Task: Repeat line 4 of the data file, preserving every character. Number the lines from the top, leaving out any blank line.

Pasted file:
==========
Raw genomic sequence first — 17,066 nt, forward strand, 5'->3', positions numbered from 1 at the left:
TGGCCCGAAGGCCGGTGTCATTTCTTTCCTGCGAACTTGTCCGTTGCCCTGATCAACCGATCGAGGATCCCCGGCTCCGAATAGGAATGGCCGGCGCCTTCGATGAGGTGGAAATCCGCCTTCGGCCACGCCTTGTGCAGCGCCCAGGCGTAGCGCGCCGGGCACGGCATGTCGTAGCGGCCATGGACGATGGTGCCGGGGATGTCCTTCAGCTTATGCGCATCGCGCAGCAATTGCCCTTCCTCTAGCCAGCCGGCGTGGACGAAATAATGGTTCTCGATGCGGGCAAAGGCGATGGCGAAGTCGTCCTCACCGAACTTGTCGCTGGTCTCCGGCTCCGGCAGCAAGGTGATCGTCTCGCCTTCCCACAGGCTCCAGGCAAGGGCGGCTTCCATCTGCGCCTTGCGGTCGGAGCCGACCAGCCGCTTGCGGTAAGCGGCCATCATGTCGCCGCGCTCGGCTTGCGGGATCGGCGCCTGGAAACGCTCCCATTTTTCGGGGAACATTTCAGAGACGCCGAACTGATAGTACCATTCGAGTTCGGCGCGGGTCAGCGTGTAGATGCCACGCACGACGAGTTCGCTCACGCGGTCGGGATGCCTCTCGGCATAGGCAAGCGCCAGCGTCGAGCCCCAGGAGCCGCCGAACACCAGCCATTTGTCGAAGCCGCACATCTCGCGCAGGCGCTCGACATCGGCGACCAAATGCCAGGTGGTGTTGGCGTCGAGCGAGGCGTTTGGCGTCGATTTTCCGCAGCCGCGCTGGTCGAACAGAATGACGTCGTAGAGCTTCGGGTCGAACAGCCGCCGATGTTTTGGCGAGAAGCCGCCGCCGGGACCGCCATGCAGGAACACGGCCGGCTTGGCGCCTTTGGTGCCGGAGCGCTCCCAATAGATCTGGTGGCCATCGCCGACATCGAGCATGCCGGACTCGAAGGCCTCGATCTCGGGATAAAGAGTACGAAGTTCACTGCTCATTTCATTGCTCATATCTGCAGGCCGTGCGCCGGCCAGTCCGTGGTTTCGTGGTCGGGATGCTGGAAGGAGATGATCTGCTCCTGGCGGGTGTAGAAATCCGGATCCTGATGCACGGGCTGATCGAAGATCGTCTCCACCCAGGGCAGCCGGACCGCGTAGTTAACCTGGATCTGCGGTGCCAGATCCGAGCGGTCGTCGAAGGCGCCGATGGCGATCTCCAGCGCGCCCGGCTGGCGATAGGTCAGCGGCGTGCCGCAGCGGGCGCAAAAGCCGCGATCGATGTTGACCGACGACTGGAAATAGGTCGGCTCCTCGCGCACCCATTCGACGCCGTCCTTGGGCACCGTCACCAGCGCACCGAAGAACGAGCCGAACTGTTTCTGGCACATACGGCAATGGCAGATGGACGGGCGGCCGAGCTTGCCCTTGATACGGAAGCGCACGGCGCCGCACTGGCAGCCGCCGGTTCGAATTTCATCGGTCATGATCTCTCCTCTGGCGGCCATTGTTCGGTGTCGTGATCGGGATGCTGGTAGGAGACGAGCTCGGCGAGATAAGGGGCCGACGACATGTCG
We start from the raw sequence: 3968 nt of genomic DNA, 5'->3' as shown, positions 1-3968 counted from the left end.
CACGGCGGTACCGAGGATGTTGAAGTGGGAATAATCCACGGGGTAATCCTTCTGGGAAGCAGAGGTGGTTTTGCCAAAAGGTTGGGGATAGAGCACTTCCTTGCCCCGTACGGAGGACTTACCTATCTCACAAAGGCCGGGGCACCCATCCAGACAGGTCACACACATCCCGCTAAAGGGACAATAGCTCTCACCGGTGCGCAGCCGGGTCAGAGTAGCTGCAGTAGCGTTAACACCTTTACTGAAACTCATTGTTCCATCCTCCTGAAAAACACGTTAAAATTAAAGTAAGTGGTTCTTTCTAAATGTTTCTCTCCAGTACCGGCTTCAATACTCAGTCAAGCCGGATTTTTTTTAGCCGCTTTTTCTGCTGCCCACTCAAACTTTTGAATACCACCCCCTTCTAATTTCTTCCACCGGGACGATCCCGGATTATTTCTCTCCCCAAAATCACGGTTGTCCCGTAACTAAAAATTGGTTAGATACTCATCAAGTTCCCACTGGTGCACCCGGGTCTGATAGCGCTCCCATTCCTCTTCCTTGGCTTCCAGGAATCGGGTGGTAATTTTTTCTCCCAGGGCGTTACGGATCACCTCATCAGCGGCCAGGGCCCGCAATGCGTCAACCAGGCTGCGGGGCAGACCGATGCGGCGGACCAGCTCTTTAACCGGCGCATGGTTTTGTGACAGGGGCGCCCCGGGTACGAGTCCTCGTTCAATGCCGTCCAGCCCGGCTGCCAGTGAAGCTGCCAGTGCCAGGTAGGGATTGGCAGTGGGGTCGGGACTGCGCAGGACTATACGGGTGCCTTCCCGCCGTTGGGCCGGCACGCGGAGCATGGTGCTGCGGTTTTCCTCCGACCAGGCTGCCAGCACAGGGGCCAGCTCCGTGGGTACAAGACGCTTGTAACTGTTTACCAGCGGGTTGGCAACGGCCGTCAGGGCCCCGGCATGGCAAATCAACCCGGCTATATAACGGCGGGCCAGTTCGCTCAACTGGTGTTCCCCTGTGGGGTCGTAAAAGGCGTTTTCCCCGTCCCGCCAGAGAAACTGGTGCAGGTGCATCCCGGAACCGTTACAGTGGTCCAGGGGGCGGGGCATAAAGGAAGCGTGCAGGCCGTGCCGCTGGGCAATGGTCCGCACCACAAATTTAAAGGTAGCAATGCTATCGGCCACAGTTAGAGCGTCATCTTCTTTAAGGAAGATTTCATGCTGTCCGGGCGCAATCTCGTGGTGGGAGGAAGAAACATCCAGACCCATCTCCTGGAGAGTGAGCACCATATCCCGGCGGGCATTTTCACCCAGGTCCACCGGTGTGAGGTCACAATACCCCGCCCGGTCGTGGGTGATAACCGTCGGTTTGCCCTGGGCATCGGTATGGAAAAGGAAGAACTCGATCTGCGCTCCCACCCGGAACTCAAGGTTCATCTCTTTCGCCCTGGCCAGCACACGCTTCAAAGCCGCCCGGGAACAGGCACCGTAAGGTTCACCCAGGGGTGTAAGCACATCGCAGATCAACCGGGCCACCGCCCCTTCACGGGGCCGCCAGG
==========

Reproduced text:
CACGGCGGTACCGAGGATGTTGAAGTGGGAATAATCCACGGGGTAATCCTTCTGGGAAGCAGAGGTGGTTTTGCCAAAAGGTTGGGGATAGAGCACTTCCTTGCCCCGTACGGAGGACTTACCTATCTCACAAAGGCCGGGGCACCCATCCAGACAGGTCACACACATCCCGCTAAAGGGACAATAGCTCTCACCGGTGCGCAGCCGGGTCAGAGTAGCTGCAGTAGCGTTAACACCTTTACTGAAACTCATTGTTCCATCCTCCTGAAAAACACGTTAAAATTAAAGTAAGTGGTTCTTTCTAAATGTTTCTCTCCAGTACCGGCTTCAATACTCAGTCAAGCCGGATTTTTTTTAGCCGCTTTTTCTGCTGCCCACTCAAACTTTTGAATACCACCCCCTTCTAATTTCTTCCACCGGGACGATCCCGGATTATTTCTCTCCCCAAAATCACGGTTGTCCCGTAACTAAAAATTGGTTAGATACTCATCAAGTTCCCACTGGTGCACCCGGGTCTGATAGCGCTCCCATTCCTCTTCCTTGGCTTCCAGGAATCGGGTGGTAATTTTTTCTCCCAGGGCGTTACGGATCACCTCATCAGCGGCCAGGGCCCGCAATGCGTCAACCAGGCTGCGGGGCAGACCGATGCGGCGGACCAGCTCTTTAACCGGCGCATGGTTTTGTGACAGGGGCGCCCCGGGTACGAGTCCTCGTTCAATGCCGTCCAGCCCGGCTGCCAGTGAAGCTGCCAGTGCCAGGTAGGGATTGGCAGTGGGGTCGGGACTGCGCAGGACTATACGGGTGCCTTCCCGCCGTTGGGCCGGCACGCGGAGCATGGTGCTGCGGTTTTCCTCCGACCAGGCTGCCAGCACAGGGGCCAGCTCCGTGGGTACAAGACGCTTGTAACTGTTTACCAGCGGGTTGGCAACGGCCGTCAGGGCCCCGGCATGGCAAATCAACCCGGCTATATAACGGCGGGCCAGTTCGCTCAACTGGTGTTCCCCTGTGGGGTCGTAAAAGGCGTTTTCCCCGTCCCGCCAGAGAAACTGGTGCAGGTGCATCCCGGAACCGTTACAGTGGTCCAGGGGGCGGGGCATAAAGGAAGCGTGCAGGCCGTGCCGCTGGGCAATGGTCCGCACCACAAATTTAAAGGTAGCAATGCTATCGGCCACAGTTAGAGCGTCATCTTCTTTAAGGAAGATTTCATGCTGTCCGGGCGCAATCTCGTGGTGGGAGGAAGAAACATCCAGACCCATCTCCTGGAGAGTGAGCACCATATCCCGGCGGGCATTTTCACCCAGGTCCACCGGTGTGAGGTCACAATACCCCGCCCGGTCGTGGGTGATAACCGTCGGTTTGCCCTGGGCATCGGTATGGAAAAGGAAGAACTCGATCTGCGCTCCCACCCGGAACTCAAGGTTCATCTCTTTCGCCCTGGCCAGCACACGCTTCAAAGCCGCCCGGGAACAGGCACCGTAAGGTTCACCCAGGGGTGTAAGCACATCGCAGATCAACCGGGCCACCGCCCCTTCACGGGGCCGCCAGG